Bollywood’s Latest Release a True Masala Film, Will Challenge ‘Jessica’
: Dharmendra, Sunny Deol, Bobby Deol
Director: Samir Karnik
Starring a brooding Bollywood superstar of yesteryear and his two sons, Yamla Pagla Deewana is much more of a nostalgic trip down memory lane than a substantively qualitative film blowing air up a critic’s rear end. Yet, for Hindi film fans who will trek to multiplexes this weekend to choose between one of two new releases in the second batch of fresh content, odds are throngs of audiences will reminisce about the days when Dharmendra headlined the industry’s biggest blockbusters. While the old school icon is back on the big screen, this time with his two sons Sunny and Bobby, fans ought to note that Dharmendra and, to a slightly lesser extent, the Deol brothers are really the only significant reasons to watch Samir Karnik’s Yamla Pagla Deewana.
In many ways, Yamla Pagla Deewana is a pleasant throwback to 1980s-style masala film, with over-the-top comedy and hysterically exaggerated interactions between hero and villain. Accordingly, Dharmendra could not have been better cast, as the former Sholay made quite the name for himself 30 years ago doing all the things on display in today’s Yamla Pagla Deewana. Just the same, while Mr. Karnik’s film is firmly nestled in the comedy genre, the normally-action-film-starring Deol brothers are also ideally cast for their roles the same way Jackie Chan and Chris Tucker ideally fit the theme of the Hollywood action-comedy franchise in Rush Hour.
All the above being said, Yamla Pagla Deewana is more the tribute to Dharmendra than it is reflective of 21st century Bollywood. In place of witty dialog and a progressive storyline, there is cheesy comedy and overly dramatic acting. Basically, Yamla Pagla Deewana reeks of 1980s Hindi blockbuster cinema. Oddly enough, that is not a bad thing, even though a few critics may say otherwise.
To be sure, there are indeed moments where audiences will be more confused than humored by what they are watching on screen. Even more, there are moments when the film’s editing is clearly choppy, and it appears as if Bollywood has not at all progressed in the fields of camerawork, makeup, pacing, and cinematography in the last three decades. Worse yet, many of the film’s item songs just do not work.
Still, Dharmendra reminds fans why he was such an icon during the heyday of Bollywood, all while Sunny Deol shines as a top-rate comic, despite his solid forte as an action star.
Speaking of comedy, there is not a shortage of jokes or mayhem. Clearly some go over real well while audiences will be scratching their collective heads at others, but nary has a comedy film ever hit the bull’s-eye with every singly funny line or reference.
As the film truly finds its calling in the second half, what with funny scene after funny scene just hitting the audience in waves, Yamla Pagla Deewana does just enough to satisfy. Sure, one can clearly expect more from this film, but then again, on sheer entertainment value, Yamla Pagla Deewana delivers.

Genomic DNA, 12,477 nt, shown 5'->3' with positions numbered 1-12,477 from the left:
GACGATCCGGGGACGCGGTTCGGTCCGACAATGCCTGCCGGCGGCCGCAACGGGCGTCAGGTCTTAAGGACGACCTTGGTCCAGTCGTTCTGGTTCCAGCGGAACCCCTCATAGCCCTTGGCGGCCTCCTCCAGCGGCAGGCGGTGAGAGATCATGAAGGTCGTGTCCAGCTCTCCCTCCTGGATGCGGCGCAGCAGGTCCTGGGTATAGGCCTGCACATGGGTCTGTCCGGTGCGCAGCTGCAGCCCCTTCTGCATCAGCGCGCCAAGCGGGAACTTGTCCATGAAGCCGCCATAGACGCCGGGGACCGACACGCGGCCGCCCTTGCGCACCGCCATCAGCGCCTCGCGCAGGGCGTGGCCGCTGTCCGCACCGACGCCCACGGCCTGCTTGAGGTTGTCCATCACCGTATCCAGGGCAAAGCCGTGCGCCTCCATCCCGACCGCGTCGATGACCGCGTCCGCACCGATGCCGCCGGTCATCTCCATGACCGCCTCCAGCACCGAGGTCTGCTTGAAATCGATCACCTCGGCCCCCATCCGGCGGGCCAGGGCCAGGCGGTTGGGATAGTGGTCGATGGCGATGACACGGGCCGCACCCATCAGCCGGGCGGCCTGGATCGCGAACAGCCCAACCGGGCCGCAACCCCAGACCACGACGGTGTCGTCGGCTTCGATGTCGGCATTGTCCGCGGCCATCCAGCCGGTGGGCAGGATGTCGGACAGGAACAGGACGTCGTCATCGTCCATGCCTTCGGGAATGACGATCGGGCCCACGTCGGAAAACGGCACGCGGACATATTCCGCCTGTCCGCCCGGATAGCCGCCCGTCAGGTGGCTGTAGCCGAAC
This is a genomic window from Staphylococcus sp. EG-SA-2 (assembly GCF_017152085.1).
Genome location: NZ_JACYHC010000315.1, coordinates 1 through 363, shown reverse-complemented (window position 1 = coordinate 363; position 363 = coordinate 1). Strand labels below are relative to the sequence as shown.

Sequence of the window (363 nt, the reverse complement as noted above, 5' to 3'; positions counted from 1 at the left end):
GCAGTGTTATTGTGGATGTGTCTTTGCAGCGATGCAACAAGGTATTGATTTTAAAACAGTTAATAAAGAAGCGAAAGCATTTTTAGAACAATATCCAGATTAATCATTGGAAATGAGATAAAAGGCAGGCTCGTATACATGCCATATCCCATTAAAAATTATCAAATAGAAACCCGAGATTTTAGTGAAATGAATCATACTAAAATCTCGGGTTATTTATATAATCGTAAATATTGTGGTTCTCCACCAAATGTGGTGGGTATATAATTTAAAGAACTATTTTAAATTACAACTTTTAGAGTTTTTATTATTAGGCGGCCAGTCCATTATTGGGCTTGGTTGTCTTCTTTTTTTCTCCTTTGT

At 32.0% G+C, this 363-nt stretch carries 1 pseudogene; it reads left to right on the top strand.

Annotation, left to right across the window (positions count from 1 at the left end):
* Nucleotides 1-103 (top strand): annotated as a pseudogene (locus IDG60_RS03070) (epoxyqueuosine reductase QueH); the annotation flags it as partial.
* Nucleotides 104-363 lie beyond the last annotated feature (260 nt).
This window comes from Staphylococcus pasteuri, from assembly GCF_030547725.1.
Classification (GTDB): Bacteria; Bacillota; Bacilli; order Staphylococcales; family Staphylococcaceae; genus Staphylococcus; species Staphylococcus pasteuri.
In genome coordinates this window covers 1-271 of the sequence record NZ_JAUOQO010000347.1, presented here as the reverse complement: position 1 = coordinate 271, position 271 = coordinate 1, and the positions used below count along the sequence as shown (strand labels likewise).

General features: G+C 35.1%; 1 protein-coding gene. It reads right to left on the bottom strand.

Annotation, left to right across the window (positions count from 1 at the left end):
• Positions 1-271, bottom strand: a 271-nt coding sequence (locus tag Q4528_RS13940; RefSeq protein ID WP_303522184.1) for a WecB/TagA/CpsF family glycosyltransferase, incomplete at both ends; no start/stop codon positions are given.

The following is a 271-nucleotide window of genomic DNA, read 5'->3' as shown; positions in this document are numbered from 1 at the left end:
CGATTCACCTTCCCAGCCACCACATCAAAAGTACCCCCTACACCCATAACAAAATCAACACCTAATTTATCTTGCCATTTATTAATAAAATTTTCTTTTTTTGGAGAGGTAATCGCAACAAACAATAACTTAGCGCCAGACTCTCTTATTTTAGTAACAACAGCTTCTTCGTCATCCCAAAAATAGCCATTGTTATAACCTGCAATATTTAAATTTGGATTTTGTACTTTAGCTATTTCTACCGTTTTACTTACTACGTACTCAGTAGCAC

For those of you curious as to what Yamla Pagla Deewana
is actually about: Dharmendra stars as a charming but morally bankrupt conman who abandons his family. One of the fictional character’s two sons (played by Bobby Deol) is separated from his family and sets out to find his father (Dharmendra) and brother (Sunny Deol). Along the way, there is an affair, an ill-conceived meeting of the two brothers, and a marriage--all of which lead to a chaotic conclusion.
The only acting performances to note are of the three leads: Dharmendra and his two sons, Sunny and Bobby. Dharmendra is his stellar self, miraculously maintaining similar charm and flair that defined him as the brooding superstar he was more than three decades ago. To that end, Mr. Karnik fulfilled his purpose in making Yamla Pagla Deewana quite the tribute to one of Bollywood’s most celebrated and revered stars.
Sunny Deol is quite impressive as well, finding his groove and delivering his lines with punch and pizzazz. Go figure Sunny, who usually falls into action films, would have a knack for being a leading funny man.
Meanwhile, Bobby Deol is perhaps the only disappointment. A loud, happy-go-lucky character, Bobby Deol’s Gajodhar can be a tad annoying and obnoxious at times, mostly because of the actor being a tad too much into his role. Unfortunately for Bobby, he ends up playing second fiddle to his father and brother.
Bottom line: Yamla Pagla Deewana is expected to be two things to its audiences: an entertaining comedy, and a reminder of the greatness that once was Dharmendra (even though Hema Malini is nowhere to be found).
As long as you walk into multiplexes this weekend willing to laugh your socks off while reminiscing of the Bollywood of yesteryear, then Yamla Pagla Deewana is the film for you. Otherwise, for more qualitative and serious cinema, last week's release of No One Killed Jessica fits the bill. And if you are really bored this weekend and just want to get away, there is always the disappointing coming-of-age flick, Turning 30.